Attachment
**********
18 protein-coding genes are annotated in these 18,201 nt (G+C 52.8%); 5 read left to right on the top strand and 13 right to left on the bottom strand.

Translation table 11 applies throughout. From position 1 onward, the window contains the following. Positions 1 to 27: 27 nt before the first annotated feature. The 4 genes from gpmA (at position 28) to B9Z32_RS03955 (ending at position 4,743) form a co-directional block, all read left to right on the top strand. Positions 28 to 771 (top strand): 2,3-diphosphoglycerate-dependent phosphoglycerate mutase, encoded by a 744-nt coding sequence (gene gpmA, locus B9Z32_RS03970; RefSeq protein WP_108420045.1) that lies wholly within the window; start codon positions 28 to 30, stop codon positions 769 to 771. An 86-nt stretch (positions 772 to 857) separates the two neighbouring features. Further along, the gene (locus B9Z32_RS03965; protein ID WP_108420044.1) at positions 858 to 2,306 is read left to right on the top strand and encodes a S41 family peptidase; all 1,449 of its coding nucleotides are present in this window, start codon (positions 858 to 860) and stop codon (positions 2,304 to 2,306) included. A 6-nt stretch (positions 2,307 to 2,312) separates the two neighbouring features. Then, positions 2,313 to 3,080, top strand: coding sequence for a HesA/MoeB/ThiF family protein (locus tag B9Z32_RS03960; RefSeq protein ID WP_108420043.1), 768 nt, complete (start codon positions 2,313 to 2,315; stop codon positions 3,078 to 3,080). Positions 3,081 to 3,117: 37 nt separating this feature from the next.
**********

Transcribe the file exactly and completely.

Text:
18 protein-coding genes are annotated in these 18,201 nt (G+C 52.8%); 5 read left to right on the top strand and 13 right to left on the bottom strand.

Translation table 11 applies throughout. From position 1 onward, the window contains the following. Positions 1 to 27: 27 nt before the first annotated feature. The 4 genes from gpmA (at position 28) to B9Z32_RS03955 (ending at position 4,743) form a co-directional block, all read left to right on the top strand. Positions 28 to 771 (top strand): 2,3-diphosphoglycerate-dependent phosphoglycerate mutase, encoded by a 744-nt coding sequence (gene gpmA, locus B9Z32_RS03970; RefSeq protein WP_108420045.1) that lies wholly within the window; start codon positions 28 to 30, stop codon positions 769 to 771. An 86-nt stretch (positions 772 to 857) separates the two neighbouring features. Further along, the gene (locus B9Z32_RS03965; protein ID WP_108420044.1) at positions 858 to 2,306 is read left to right on the top strand and encodes a S41 family peptidase; all 1,449 of its coding nucleotides are present in this window, start codon (positions 858 to 860) and stop codon (positions 2,304 to 2,306) included. A 6-nt stretch (positions 2,307 to 2,312) separates the two neighbouring features. Then, positions 2,313 to 3,080, top strand: coding sequence for a HesA/MoeB/ThiF family protein (locus tag B9Z32_RS03960; RefSeq protein ID WP_108420043.1), 768 nt, complete (start codon positions 2,313 to 2,315; stop codon positions 3,078 to 3,080). Positions 3,081 to 3,117: 37 nt separating this feature from the next.